Why the Gujarati Language Is About Much More Than Communication

On why losing your mother tongue is like losing your culture and legacy, according to poet Tushar Shukla and positive journalist Ramesh Tanna. The eminent writers discuss how the language has helped them grow in their life and vocation, at The Culture Talk.

Ramesh Tanna, Tushar Shukla, The Culture Talk
(L to R) Tushar Shukla and Ramesh Tanna

While Gujaratis are famous around the world for their formidable business skills, according to positive journalist Ramesh Tanna, “If they start becoming disconnected from their mother tongue, they might lose the potential to do commerce with as much braveness.” Tanna believes that the Gujarati language is intimately tied with the native population’s personality and lifestyle. Poet Tushar Shukla added a cautionary note, however, “People who ask you not to learn English are stupid. One should learn as many languages as possible, but not at the cost of your mother tongue.”

At The Culture Talk organised by gujaraticulture.org at ScrapYard Theatre on May 25, Ramesh Tanna and Tushar Shukla spoke about how the Gujarati language has helped them grow in life and vocation. It was an evening full of chuckles for the audience as both the literature cognoscenti humorously discussed the condition of Gujarati literature today.

Senior Gujarati columnist and correspondent Ramesh Tanna has written more than 7000 positive stories so far. He connects Gujaratis in Australia with news from Gujarat by serving as editor at the international Gujarati news platform gujaratconnection-raa.com. Describing the personalities of Gujaratis, he said, “Our land possesses the calm and non-violent nature of Bapu, as well as the tenacity and bold personality of Sardar. We can’t afford to lose our roots and forget the Vishvajati Gujarati.”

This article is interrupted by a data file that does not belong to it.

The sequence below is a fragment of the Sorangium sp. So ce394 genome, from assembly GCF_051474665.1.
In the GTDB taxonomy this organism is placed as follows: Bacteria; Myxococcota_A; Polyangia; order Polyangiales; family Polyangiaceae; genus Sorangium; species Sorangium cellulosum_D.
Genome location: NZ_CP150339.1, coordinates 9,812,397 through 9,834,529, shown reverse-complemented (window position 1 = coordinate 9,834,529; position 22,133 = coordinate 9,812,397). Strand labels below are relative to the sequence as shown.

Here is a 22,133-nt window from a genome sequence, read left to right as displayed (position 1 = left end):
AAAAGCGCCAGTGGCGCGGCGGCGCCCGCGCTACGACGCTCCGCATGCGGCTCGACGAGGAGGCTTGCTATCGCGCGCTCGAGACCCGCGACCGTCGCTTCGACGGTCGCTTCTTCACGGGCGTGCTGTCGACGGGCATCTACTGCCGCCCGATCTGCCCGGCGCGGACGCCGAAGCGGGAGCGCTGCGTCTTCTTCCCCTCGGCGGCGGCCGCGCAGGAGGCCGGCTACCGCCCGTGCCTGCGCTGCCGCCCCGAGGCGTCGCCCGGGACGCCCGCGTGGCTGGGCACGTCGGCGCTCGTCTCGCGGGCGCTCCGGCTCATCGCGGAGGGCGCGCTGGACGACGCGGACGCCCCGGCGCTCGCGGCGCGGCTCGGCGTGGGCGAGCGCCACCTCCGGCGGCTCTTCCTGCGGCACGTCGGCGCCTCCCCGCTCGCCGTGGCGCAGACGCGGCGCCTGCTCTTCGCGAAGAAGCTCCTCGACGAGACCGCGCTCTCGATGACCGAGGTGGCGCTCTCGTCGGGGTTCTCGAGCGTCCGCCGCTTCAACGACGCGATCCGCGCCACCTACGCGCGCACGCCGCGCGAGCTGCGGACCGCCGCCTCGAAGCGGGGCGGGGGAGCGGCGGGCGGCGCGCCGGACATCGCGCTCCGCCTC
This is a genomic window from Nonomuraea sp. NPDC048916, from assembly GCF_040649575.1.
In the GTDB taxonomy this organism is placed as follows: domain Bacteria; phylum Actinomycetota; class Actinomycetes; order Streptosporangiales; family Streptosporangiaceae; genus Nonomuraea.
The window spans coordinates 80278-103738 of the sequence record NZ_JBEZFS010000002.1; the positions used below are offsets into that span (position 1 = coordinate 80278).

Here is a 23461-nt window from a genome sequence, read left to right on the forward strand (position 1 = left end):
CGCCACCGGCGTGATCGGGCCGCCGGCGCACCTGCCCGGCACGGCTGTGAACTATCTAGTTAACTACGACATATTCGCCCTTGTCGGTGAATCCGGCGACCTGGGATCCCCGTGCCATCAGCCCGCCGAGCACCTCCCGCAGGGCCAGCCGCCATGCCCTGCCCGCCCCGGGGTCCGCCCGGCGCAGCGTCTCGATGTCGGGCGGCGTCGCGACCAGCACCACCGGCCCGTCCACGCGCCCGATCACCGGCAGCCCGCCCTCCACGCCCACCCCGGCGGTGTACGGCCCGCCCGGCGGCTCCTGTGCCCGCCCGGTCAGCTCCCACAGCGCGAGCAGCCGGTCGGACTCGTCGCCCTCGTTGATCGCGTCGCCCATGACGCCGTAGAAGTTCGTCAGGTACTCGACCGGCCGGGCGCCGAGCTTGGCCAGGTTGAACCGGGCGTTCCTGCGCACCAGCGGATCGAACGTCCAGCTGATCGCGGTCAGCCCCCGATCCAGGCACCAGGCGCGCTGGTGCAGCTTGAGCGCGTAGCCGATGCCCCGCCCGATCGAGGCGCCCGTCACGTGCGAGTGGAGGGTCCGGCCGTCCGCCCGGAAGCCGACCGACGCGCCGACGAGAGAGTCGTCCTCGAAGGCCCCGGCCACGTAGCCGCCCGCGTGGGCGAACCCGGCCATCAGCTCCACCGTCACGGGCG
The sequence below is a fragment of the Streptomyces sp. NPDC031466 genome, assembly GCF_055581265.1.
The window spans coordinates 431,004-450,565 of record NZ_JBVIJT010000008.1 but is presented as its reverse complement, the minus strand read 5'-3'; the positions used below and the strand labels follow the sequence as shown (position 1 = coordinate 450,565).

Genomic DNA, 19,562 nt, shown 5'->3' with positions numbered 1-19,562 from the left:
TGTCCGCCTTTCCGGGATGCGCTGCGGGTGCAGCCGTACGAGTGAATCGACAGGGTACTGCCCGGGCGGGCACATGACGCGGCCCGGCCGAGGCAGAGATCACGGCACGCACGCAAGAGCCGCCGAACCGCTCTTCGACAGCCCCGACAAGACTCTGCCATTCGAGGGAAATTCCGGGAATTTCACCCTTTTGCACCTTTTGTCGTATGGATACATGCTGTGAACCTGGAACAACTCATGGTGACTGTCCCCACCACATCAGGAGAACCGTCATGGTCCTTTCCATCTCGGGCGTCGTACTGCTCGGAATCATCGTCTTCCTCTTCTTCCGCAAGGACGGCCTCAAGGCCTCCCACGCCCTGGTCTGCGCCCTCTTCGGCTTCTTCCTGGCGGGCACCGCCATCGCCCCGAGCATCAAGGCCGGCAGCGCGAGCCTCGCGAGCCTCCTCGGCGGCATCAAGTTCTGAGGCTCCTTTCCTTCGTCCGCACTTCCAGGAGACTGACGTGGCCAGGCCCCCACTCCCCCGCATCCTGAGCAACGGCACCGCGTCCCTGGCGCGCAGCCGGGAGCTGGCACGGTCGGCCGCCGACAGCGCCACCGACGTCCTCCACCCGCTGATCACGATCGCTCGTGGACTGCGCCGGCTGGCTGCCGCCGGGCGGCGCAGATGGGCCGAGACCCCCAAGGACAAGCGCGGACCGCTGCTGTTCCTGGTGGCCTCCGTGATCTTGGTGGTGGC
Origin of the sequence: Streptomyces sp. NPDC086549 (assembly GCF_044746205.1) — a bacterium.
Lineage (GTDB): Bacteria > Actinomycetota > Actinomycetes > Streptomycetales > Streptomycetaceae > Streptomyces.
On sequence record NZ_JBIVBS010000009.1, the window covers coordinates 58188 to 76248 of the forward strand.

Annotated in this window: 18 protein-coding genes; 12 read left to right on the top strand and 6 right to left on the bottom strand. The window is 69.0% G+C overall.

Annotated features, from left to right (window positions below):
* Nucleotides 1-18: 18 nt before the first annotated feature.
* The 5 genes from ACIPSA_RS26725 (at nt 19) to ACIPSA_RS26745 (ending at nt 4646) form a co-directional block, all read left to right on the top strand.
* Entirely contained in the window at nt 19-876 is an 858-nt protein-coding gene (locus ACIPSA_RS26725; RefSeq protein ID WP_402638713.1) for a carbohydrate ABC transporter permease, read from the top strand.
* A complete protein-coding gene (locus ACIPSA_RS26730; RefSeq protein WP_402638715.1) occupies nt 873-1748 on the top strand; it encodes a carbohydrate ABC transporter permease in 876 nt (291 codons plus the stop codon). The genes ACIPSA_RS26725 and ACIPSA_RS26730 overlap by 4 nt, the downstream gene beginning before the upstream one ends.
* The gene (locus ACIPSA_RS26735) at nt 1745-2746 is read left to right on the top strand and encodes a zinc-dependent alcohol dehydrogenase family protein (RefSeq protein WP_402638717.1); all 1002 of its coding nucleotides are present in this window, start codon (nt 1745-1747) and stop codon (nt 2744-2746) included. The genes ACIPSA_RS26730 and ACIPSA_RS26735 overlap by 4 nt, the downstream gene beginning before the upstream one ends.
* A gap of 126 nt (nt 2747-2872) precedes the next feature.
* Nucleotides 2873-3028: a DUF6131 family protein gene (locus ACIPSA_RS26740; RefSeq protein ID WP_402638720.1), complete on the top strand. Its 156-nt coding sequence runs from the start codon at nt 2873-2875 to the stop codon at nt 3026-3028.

Shukla described how the art of choosing the right words while writing or speaking has become his life’s work. A poet, former All India Radio personnel, and author of more than 30 books, he emphasised on the dialectic aspect of the language, “People from big cities might not be able to differentiate this well, but when one hears a person from Saurashtra speak Gujarati, although the words are exactly similar to the common Gujarati language, their parlance narrates his address.”

This was the third episode of The Culture Talk. Previous events have been graced by pundits from the creative industry like actor Subhash Brahmbhatt, humourist Jeetendra Thakkar, writer Rajendra Patel, literature personality Krishnakant Unadkat and artist Chaula Doshi.

Right till the conclusion of the evening’s discourse, every audience member had his chest swelling with pride. Giving power to the citizens, the two speakers of the evening turned them into exponents of Gujarati culture and language, through their rousing words.

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